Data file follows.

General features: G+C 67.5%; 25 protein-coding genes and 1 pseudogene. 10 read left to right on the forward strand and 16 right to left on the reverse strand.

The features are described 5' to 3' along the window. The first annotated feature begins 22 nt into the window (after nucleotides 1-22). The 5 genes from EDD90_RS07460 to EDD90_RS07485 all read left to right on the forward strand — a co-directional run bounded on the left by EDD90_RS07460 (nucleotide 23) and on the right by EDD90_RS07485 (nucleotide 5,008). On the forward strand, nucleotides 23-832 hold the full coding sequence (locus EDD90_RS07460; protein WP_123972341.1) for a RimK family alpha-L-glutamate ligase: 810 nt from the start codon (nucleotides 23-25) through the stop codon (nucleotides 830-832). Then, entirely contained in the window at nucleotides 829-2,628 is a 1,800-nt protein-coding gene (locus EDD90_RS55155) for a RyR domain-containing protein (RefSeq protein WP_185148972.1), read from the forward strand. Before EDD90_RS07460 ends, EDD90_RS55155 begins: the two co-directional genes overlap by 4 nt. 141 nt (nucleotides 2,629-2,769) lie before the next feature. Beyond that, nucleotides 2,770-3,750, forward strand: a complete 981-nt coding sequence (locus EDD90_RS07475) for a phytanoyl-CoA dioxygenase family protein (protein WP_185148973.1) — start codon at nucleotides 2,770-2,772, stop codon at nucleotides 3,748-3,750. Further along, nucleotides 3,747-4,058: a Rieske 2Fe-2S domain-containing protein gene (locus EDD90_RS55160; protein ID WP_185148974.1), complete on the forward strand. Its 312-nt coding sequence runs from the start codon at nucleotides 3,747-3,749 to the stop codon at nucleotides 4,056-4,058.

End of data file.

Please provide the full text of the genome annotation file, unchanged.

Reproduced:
General features: G+C 67.5%; 25 protein-coding genes and 1 pseudogene. 10 read left to right on the forward strand and 16 right to left on the reverse strand.

The features are described 5' to 3' along the window. The first annotated feature begins 22 nt into the window (after nucleotides 1-22). The 5 genes from EDD90_RS07460 to EDD90_RS07485 all read left to right on the forward strand — a co-directional run bounded on the left by EDD90_RS07460 (nucleotide 23) and on the right by EDD90_RS07485 (nucleotide 5,008). On the forward strand, nucleotides 23-832 hold the full coding sequence (locus EDD90_RS07460; protein WP_123972341.1) for a RimK family alpha-L-glutamate ligase: 810 nt from the start codon (nucleotides 23-25) through the stop codon (nucleotides 830-832). Then, entirely contained in the window at nucleotides 829-2,628 is a 1,800-nt protein-coding gene (locus EDD90_RS55155) for a RyR domain-containing protein (RefSeq protein WP_185148972.1), read from the forward strand. Before EDD90_RS07460 ends, EDD90_RS55155 begins: the two co-directional genes overlap by 4 nt. 141 nt (nucleotides 2,629-2,769) lie before the next feature. Beyond that, nucleotides 2,770-3,750, forward strand: a complete 981-nt coding sequence (locus EDD90_RS07475) for a phytanoyl-CoA dioxygenase family protein (protein WP_185148973.1) — start codon at nucleotides 2,770-2,772, stop codon at nucleotides 3,748-3,750. Further along, nucleotides 3,747-4,058: a Rieske 2Fe-2S domain-containing protein gene (locus EDD90_RS55160; protein ID WP_185148974.1), complete on the forward strand. Its 312-nt coding sequence runs from the start codon at nucleotides 3,747-3,749 to the stop codon at nucleotides 4,056-4,058.